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Francis Ford Coppola Pays Homage to One of America’s First Wine Brands with Virginia Dare Wine

After more than a year of speculation, American Pioneer Wine Growers (APWG) is proud to officially unveil the name of its new property, Virginia Dare Winery. Located in Sonoma County’s Geyserville, Virginia Dare Winery pays homage to the influential people, places and stories that are part of the origins of early American winemaking. Over the past year, APWG has released a series of four wines – The White Doe, Manteo, Two Arrowheads and The Lost Colony – each revealing a different aspect of the Virginia Dare legend ultimately culminating in the unveiling of the new winery name.

“The myth of Virginia Dare always intrigued me, and as a child I remember the Virginia Dare wine because of the pretty blonde girl on the label and the 'Say it again, Virginia Dare’ jingle they used to advertise on the radio,” said Francis Coppola. “My goal is to revive the wine brand so that it isn’t lost to future generations. The winery’s new home in Geyserville is the ideal location in the heart of American wine country to tell the origin stories of American wine.”

Virginia Dare was the first English child born in the New World to colonists in 1587. Virginia’s fate became a mystery after her colony, now referred to as the Lost Colony, vanished from Roanoke Island in the late 1500s. Legend has it that she lived among the Native Americans and grew into a beautiful young woman trapped in the middle of a tragic love triangle when she was turned into a White Doe and ultimately killed. On the very spot where she bled and died, a grapevine sprouted with its fruit stained red. According to the legend, this is how the white wine of America became red wine. The grapevine is widely believed to be the 400-year old Mother Vine, reportedly the oldest cultivated grapevine in North America which still exists today -- a clipping of which will soon be planted in Virginia Dare Winery’s estate vineyard.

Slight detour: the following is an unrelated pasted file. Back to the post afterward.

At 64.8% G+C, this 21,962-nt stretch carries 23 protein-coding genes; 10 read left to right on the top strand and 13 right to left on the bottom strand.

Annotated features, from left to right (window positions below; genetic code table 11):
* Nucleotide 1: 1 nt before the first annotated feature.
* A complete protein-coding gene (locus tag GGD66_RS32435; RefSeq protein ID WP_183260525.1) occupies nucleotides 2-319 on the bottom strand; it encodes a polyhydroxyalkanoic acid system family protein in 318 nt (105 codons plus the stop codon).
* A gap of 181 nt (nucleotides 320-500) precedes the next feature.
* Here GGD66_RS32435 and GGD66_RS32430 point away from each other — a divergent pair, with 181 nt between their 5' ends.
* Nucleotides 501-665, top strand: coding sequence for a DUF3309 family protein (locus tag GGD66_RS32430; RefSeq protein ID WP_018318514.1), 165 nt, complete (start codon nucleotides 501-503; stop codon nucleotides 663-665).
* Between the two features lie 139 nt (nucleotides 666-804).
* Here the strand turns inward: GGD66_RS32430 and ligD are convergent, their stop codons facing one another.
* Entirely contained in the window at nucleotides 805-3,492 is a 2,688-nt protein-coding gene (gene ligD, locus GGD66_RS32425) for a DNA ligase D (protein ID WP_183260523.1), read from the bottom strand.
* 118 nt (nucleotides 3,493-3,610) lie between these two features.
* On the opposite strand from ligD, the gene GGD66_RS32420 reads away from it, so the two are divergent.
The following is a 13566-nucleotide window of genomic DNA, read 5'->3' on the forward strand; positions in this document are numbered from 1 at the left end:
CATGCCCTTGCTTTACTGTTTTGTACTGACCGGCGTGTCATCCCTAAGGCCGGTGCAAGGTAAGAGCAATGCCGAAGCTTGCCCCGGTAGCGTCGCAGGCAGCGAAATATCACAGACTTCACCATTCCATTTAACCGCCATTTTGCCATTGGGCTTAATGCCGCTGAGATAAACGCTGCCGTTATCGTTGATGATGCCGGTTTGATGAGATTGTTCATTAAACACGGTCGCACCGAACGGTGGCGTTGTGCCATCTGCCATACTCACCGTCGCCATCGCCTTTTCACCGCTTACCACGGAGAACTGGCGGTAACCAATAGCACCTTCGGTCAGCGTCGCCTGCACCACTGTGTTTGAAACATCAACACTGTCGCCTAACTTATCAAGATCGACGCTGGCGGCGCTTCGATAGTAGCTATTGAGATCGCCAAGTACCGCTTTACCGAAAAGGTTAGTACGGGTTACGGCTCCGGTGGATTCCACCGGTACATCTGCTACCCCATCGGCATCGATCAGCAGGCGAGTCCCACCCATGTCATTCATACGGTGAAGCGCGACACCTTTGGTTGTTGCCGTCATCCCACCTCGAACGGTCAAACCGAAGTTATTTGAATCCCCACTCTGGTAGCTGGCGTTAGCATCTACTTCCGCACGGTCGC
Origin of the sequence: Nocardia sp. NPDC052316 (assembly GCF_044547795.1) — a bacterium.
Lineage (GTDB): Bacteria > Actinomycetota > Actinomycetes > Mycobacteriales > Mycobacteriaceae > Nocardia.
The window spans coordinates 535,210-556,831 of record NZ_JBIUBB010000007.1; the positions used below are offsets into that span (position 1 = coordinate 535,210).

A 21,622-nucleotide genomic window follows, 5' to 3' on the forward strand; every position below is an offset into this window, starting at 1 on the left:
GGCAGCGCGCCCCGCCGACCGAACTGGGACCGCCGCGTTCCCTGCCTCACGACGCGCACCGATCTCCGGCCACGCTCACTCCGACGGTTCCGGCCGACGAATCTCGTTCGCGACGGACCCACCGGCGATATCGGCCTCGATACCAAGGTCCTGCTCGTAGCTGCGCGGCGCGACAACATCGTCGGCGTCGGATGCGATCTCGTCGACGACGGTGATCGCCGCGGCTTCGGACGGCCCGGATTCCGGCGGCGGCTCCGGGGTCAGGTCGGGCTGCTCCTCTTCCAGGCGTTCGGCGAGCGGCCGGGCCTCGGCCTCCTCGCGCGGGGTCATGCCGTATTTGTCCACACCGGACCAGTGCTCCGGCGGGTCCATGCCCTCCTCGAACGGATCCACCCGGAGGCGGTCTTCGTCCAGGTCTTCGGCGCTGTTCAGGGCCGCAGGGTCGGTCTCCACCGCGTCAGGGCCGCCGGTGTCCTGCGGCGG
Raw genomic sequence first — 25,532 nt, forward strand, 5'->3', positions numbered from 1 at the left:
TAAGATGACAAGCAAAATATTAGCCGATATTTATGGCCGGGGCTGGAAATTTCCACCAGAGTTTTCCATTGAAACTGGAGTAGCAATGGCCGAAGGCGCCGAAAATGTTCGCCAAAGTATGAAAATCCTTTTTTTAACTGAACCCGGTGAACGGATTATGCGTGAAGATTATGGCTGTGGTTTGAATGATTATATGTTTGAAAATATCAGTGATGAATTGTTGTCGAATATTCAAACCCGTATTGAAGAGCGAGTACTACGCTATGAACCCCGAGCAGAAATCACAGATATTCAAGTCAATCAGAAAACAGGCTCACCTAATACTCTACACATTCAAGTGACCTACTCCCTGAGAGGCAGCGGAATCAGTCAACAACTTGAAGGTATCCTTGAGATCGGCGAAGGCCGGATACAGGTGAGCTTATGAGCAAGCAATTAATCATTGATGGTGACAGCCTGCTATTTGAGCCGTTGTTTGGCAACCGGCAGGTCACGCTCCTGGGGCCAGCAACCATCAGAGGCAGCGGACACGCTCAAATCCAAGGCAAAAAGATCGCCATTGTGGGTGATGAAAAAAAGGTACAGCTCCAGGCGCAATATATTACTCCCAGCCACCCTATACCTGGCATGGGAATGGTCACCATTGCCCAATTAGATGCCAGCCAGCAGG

The story of the Virginia Dare Winery began with North Carolina’s first commercial winery, Medoc Vineyard, which opened in 1835. Two businessmen, known as the Garrett brothers, purchased the property in 1865 calling it Garrett & Company. They began producing the Virginia Dare label which quickly became one of the nation’s top selling wines. With the start of Prohibition in 1919, Garrett & Company was forced to move, first to Brooklyn, New York, and then to Cucamonga, California, where the business transformed into the Virginia Dare Winery. It was one of the first wineries to sell wine after the repeal of Prohibition in 1933 and was considered a booming business for much of the late 40s and 50s, but eventually saw turmoil and nearly faded into history.

Today, the revitalized Virginia Dare Winery celebrates the genesis of American winemaking. Along with the spellbinding Virginia Dare story, it pays homage to the mythical and mysterious characters which grace the labels of the wines - The White Doe, Two Arrowheads, Manteo, The Lost Colony, and soon Virginia Dare Chardonnay and Virginia Dare Pinot Noir, both sourced from Sonoma County’s Russian River Valley. For more information, please visit www.VirginiaDareWinery.com.

ABOUT AMERICAN PIONEER WINE GROWERS

American Pioneer Wine Growers, American wines since 1835, pays tribute to America’s winegrowing heritage. The existence of the 400-year-old scuppernong "Mother Vine" growing on Roanoke Island, North Carolina is intertwined with the story of one of the first English settlements in the New World, which later mysteriously disappeared without a trace, leaving nothing but a spellbinding story of mythical and mysterious characters – each of which grace the labels of our wines. Crafted with grapes from the finest viticulture regions in California, our wines are rich with characteristics befitting an American legend: Pure. Natural. Distinctive. Learn more by visiting Virginia Dare Winery located at 22281 Chianti Road, Geyserville, CA 95441.


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